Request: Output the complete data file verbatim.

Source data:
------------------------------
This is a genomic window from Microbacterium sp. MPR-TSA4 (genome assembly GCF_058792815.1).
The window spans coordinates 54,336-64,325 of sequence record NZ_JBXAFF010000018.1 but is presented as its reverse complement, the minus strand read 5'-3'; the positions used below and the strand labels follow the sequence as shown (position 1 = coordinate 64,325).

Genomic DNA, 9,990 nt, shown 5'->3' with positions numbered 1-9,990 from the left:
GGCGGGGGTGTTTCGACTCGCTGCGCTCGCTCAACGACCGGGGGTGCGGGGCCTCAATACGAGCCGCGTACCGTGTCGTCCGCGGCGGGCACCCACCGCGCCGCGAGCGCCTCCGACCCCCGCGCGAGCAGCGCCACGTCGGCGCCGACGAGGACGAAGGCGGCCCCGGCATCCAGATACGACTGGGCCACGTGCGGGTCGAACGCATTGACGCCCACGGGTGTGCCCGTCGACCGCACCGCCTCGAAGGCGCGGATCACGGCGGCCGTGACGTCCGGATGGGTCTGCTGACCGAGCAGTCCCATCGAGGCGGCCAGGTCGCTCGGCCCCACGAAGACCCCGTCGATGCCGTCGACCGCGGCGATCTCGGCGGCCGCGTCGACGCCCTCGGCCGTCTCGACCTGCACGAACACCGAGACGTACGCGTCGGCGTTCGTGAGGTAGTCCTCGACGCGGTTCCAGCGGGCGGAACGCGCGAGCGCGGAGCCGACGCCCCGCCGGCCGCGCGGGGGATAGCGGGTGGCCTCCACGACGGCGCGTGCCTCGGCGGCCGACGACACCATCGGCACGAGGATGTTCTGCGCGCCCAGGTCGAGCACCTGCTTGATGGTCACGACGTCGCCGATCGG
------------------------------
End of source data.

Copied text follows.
This is a genomic window from Microbacterium sp. MPR-TSA4 (genome assembly GCF_058792815.1).
The window spans coordinates 54,336-64,325 of sequence record NZ_JBXAFF010000018.1 but is presented as its reverse complement, the minus strand read 5'-3'; the positions used below and the strand labels follow the sequence as shown (position 1 = coordinate 64,325).

Genomic DNA, 9,990 nt, shown 5'->3' with positions numbered 1-9,990 from the left:
GGCGGGGGTGTTTCGACTCGCTGCGCTCGCTCAACGACCGGGGGTGCGGGGCCTCAATACGAGCCGCGTACCGTGTCGTCCGCGGCGGGCACCCACCGCGCCGCGAGCGCCTCCGACCCCCGCGCGAGCAGCGCCACGTCGGCGCCGACGAGGACGAAGGCGGCCCCGGCATCCAGATACGACTGGGCCACGTGCGGGTCGAACGCATTGACGCCCACGGGTGTGCCCGTCGACCGCACCGCCTCGAAGGCGCGGATCACGGCGGCCGTGACGTCCGGATGGGTCTGCTGACCGAGCAGTCCCATCGAGGCGGCCAGGTCGCTCGGCCCCACGAAGACCCCGTCGATGCCGTCGACCGCGGCGATCTCGGCGGCCGCGTCGACGCCCTCGGCCGTCTCGACCTGCACGAACACCGAGACGTACGCGTCGGCGTTCGTGAGGTAGTCCTCGACGCGGTTCCAGCGGGCGGAACGCGCGAGCGCGGAGCCGACGCCCCGCCGGCCGCGCGGGGGATAGCGGGTGGCCTCCACGACGGCGCGTGCCTCGGCGGCCGACGACACCATCGGCACGAGGATGTTCTGCGCGCCCAGGTCGAGCACCTGCTTGATGGTCACGACGTCGCCGATCGG